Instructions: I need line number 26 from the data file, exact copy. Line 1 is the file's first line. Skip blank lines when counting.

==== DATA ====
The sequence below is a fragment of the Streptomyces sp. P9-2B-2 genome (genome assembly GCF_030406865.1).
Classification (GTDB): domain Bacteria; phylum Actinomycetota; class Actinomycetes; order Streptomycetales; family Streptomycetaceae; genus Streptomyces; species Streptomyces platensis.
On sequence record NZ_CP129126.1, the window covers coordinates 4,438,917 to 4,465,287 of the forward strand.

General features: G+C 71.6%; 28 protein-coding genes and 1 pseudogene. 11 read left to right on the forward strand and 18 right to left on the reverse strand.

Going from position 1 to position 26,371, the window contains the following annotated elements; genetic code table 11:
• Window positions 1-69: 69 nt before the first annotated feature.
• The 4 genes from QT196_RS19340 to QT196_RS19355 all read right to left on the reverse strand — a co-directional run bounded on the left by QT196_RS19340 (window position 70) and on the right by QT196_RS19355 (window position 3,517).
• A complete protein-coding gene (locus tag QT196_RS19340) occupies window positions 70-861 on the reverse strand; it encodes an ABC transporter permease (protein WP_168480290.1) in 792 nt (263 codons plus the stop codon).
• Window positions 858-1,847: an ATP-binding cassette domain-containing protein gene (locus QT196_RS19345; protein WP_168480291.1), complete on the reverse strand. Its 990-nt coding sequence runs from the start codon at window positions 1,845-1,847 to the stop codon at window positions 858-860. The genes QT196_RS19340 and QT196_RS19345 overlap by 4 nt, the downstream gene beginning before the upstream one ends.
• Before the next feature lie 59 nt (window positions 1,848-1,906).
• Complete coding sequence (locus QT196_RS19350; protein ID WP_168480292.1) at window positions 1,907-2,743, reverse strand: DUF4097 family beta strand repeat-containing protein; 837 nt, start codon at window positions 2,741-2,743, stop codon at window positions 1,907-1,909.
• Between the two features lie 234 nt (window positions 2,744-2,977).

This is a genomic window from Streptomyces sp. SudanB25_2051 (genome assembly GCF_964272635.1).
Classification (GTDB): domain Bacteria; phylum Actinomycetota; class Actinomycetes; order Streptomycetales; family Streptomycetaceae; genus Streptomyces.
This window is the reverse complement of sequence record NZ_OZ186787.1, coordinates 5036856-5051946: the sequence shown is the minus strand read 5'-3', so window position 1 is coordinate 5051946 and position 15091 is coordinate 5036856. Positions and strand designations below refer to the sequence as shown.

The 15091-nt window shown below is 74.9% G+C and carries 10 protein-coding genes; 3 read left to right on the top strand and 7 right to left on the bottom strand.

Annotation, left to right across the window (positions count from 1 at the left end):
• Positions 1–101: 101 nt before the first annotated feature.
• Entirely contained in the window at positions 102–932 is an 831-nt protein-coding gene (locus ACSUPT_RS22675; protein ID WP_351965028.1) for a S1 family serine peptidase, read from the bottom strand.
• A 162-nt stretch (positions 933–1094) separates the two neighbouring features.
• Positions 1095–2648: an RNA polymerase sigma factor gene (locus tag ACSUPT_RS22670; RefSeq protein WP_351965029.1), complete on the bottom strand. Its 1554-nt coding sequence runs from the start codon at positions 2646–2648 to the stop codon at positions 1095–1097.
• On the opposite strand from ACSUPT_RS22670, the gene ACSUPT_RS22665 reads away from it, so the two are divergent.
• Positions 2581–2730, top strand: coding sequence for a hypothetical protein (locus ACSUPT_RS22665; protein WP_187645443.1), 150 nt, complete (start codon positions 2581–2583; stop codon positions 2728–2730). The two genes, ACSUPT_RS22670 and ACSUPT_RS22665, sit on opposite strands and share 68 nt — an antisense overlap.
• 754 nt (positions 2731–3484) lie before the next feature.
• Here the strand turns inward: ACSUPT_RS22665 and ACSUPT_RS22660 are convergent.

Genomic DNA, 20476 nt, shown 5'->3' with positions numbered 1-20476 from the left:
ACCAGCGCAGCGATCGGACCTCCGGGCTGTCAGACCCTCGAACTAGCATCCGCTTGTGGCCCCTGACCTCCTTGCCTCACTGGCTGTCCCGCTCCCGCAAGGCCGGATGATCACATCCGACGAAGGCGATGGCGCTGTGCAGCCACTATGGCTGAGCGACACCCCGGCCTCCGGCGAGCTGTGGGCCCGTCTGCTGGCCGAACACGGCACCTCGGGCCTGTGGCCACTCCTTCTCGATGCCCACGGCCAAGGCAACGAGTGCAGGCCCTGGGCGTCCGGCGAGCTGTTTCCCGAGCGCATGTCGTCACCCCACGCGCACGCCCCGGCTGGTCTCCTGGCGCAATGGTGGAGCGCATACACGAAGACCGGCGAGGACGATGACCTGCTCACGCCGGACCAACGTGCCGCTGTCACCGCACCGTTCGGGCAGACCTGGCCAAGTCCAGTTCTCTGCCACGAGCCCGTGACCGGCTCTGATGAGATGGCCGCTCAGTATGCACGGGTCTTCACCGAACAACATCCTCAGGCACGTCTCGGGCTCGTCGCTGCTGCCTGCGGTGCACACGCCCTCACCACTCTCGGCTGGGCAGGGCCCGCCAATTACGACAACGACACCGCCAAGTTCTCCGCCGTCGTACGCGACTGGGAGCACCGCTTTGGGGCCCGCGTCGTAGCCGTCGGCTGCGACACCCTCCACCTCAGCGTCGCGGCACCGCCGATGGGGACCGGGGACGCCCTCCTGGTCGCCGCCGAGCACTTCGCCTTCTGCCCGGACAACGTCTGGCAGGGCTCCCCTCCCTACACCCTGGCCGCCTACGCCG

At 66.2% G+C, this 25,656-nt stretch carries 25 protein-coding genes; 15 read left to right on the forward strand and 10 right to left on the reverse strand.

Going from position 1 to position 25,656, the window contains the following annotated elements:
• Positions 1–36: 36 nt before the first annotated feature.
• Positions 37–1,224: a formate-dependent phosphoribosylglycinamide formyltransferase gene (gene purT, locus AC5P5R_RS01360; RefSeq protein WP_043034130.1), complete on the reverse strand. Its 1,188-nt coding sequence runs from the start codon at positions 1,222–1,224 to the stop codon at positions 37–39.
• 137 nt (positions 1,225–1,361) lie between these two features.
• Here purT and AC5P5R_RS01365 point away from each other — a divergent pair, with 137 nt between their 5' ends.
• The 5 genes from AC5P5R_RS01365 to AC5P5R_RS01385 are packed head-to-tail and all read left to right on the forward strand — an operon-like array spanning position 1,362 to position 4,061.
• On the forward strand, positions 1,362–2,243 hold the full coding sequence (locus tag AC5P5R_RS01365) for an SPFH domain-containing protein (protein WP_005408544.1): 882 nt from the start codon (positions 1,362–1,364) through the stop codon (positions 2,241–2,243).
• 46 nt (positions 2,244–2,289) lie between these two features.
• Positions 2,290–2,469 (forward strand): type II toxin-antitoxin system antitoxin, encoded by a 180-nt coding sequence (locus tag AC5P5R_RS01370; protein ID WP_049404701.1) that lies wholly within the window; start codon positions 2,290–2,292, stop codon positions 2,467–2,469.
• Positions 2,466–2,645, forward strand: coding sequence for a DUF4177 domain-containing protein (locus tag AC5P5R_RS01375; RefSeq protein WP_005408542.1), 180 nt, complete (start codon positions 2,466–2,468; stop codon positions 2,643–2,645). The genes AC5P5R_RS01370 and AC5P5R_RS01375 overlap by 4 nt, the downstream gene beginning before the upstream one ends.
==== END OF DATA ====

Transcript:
Genomic DNA, 20476 nt, shown 5'->3' with positions numbered 1-20476 from the left: